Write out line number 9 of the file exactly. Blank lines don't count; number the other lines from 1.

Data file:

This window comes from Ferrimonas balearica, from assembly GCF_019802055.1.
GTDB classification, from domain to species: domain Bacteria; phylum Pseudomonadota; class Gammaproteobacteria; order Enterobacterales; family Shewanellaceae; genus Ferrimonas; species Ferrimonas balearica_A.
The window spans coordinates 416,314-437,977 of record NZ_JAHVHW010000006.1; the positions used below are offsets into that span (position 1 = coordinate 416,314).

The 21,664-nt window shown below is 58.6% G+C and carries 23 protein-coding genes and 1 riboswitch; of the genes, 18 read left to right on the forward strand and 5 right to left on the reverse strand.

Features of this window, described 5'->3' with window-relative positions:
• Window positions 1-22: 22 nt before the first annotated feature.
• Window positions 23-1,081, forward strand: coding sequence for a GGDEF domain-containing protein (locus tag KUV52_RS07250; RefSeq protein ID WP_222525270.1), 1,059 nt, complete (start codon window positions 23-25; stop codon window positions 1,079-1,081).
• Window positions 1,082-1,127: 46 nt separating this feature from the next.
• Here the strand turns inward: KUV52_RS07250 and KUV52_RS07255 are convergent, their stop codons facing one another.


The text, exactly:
• Here the strand turns inward: KUV52_RS07250 and KUV52_RS07255 are convergent, their stop codons facing one another.